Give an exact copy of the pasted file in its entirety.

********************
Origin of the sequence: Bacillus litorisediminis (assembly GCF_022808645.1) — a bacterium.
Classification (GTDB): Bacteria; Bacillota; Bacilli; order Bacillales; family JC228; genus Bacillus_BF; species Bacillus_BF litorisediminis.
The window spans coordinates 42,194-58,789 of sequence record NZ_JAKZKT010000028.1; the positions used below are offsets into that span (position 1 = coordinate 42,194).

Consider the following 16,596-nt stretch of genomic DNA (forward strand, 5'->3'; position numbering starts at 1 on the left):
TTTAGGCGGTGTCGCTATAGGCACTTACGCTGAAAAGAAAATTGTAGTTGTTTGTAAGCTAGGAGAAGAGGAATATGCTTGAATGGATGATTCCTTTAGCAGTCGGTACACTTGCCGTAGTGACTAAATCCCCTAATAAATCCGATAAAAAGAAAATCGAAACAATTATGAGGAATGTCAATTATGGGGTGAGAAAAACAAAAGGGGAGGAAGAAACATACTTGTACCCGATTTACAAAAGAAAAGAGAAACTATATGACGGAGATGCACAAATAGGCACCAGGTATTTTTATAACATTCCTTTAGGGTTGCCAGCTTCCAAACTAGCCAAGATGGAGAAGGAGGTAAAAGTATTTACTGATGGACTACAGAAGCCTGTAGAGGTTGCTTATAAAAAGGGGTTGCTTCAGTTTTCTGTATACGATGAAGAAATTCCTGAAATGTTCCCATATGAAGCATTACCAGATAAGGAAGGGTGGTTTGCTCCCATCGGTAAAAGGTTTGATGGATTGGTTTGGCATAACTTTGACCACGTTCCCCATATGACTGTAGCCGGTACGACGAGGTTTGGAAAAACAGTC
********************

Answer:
Origin of the sequence: Bacillus litorisediminis (assembly GCF_022808645.1) — a bacterium.
Classification (GTDB): Bacteria; Bacillota; Bacilli; order Bacillales; family JC228; genus Bacillus_BF; species Bacillus_BF litorisediminis.
The window spans coordinates 42,194-58,789 of sequence record NZ_JAKZKT010000028.1; the positions used below are offsets into that span (position 1 = coordinate 42,194).

Consider the following 16,596-nt stretch of genomic DNA (forward strand, 5'->3'; position numbering starts at 1 on the left):
TTTAGGCGGTGTCGCTATAGGCACTTACGCTGAAAAGAAAATTGTAGTTGTTTGTAAGCTAGGAGAAGAGGAATATGCTTGAATGGATGATTCCTTTAGCAGTCGGTACACTTGCCGTAGTGACTAAATCCCCTAATAAATCCGATAAAAAGAAAATCGAAACAATTATGAGGAATGTCAATTATGGGGTGAGAAAAACAAAAGGGGAGGAAGAAACATACTTGTACCCGATTTACAAAAGAAAAGAGAAACTATATGACGGAGATGCACAAATAGGCACCAGGTATTTTTATAACATTCCTTTAGGGTTGCCAGCTTCCAAACTAGCCAAGATGGAGAAGGAGGTAAAAGTATTTACTGATGGACTACAGAAGCCTGTAGAGGTTGCTTATAAAAAGGGGTTGCTTCAGTTTTCTGTATACGATGAAGAAATTCCTGAAATGTTCCCATATGAAGCATTACCAGATAAGGAAGGGTGGTTTGCTCCCATCGGTAAAAGGTTTGATGGATTGGTTTGGCATAACTTTGACCACGTTCCCCATATGACTGTAGCCGGTACGACGAGGTTTGGAAAAACAGTC